Emilie Lemmons, a writer and mother of two (although as she would say “not necessarily in that order”), is someone few people outside of the Minneapolis/St. Paul area probably know. If you read her blog, Lemmondrops, however, you had a window into the daily struggle and heart-wrenching experience of a woman who shuddered at the possibility of dying too young from cancer with two young children in tow.
Before her diagnosis, Lemmons wrote for the Catholic-based paper The Catholic Spirit, of the Archdiocese of Minneapolis/St Paul. The Spirit, as it is known in Catholic media circles, is an exceptional Catholic newspaper that really values its journalistic integrity — it doesn’t just do fluff pieces on “nice Catholic stories.”
Lemmons was at the heart of that kind of truthfulness — bishops and church officials often questioned how she could ask such a tough question when she was supposed to be “on their side.”
Joe Towalski, her editor at the paper, remarked: “Emilie, of course, was on the church’s side. But she never felt she had to sacrifice good journalistic principles in telling the Good News, and she was a big reason The Catholic Spirit was named the top large-circulation diocesan newspaper in the country for its work in 2003, 2005 and 2006.”
One piece in particular focused on Catholic identity on college campuses. She told the story straight. Notre Dame is doing the “Vagina Monologues” and Boston College officials are clashing with an abortion rights group on campus. More traditional-minded Catholics were lamenting the loss of Catholic identity, while academicians argued that the colleges that were Catholic enclaves were not respected as complex centers of thought. And her piece included a human rights angle about how faculty members who did not espouse Catholic teaching were dismissed at some schools.
When she became pregnant with her second child, Lemmons, 40, was diagnosed with cancer, a soft-tissue sarcoma that eventually would spread and take her life. The mother of a 2 year old and a 9 month old baby turned her attention towards motherhood and dealing with cancer at a young age. She again told her readers the stark reality she was facing. The “about me” section of her blog puts it bluntly:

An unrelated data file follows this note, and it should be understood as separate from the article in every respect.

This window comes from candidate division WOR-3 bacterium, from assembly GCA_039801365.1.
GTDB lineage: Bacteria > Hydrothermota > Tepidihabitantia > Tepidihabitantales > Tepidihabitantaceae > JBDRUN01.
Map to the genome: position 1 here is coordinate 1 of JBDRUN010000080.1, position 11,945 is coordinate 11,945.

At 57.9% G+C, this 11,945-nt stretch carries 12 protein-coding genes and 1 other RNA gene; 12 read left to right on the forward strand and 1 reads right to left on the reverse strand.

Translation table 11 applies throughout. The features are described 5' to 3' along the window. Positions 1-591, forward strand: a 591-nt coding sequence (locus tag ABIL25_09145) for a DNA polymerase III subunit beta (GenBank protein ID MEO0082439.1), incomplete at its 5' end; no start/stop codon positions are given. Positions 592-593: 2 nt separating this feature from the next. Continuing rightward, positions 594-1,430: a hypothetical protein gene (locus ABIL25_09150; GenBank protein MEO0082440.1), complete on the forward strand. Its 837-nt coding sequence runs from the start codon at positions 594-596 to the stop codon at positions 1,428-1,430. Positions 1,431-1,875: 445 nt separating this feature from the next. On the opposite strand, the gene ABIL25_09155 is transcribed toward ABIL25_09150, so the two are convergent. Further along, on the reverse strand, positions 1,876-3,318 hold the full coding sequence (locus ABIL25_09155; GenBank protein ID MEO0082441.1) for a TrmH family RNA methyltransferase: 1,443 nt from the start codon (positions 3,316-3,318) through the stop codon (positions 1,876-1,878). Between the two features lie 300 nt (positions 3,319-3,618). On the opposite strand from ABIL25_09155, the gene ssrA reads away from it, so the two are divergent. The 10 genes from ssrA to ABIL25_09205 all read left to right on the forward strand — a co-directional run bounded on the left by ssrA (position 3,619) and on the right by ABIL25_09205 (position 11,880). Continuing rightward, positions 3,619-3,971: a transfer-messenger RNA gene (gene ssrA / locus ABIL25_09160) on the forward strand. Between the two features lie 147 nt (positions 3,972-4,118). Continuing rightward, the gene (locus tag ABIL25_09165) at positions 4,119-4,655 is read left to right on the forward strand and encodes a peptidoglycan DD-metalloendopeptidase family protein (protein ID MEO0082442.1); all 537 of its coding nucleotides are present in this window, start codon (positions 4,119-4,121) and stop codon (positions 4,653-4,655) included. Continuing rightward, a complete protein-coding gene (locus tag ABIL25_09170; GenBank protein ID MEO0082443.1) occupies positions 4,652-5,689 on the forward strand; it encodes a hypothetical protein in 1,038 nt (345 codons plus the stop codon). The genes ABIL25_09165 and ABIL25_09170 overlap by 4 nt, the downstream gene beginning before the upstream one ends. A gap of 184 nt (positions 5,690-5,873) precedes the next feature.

“I’m Emilie, a writer and mother to two young boys, married to my best friend and living in St. Paul, Minnesota. I was diagnosed with a soft-tissue sarcoma in August 2007, while pregnant with our youngest son. Cancer sucks. But we are trying to live life to the fullest in spite of it.”
She told of the frustrations dealing with a toddler who wouldn’t listen despite her raised tones. You could feel her seething anger the day her son’s stroller was stolen from right in front of her home, and then her hysteria trying to hunt down the thief when she thought they tried to resell it on Craigslist.
In the twilight of her life, Lemmons’ reflections showed that there was more to the story than a simple death from a dreaded disease. She knew there was another side to the picture, which she might not grasp intuitively but needed to explore in order to tell a more complete story — not just for her readers but for herself as well:
“I rage against the possibility that I might die and leave my children motherless, my husband a widower. Even though the medical odds are against me, and my rational mind knows I could die, it is hard for me to accept death as an outcome.
“What if I just let go of that? What if I trust that even if I die tomorrow or next month or next year, things will somehow work out? What if I allow myself to put the outcome in God’s hands and just live intensely in the present, absorbing and embracing life as it happens? It’s not indifference or admitting defeat; it’s seeing the bigger picture.”
She didn’t hold aside any details of her frustrations with hospitals and treatments; and — finally — she stated her gripping realization of an impending death culminating in home hospice care as the naked truth:
Friday, December 19, 2008
“So here it is: As of yesterday, I am officially in home hospice care. It is time for me to start preparing to die. It’s so surreal. We’re still trying to work through the many emotions that come from this news — sadness, fear, worry that I won’t get everything done in time. And yet, there’s also a sense that this final part of my journey might perhaps be one of the most amazing and spiritual times of my life.”
The very next post on Lemmondrops didn’t come from Emilie but from her husband Stephen on Christmas Eve.
Wednesday, December 24, 2008
Emilie passed away in her sleep last night. I was holding her hand as she faded away. I loved her and will miss her dearly, but I am happy to see her free of the pain and suffering…Emilie wanted me to share the following quote after she died.
“And did you get what you wanted from this life, even so?
And what did you want?
To call myself beloved, to feel myself beloved on the earth.”
— Raymond Carver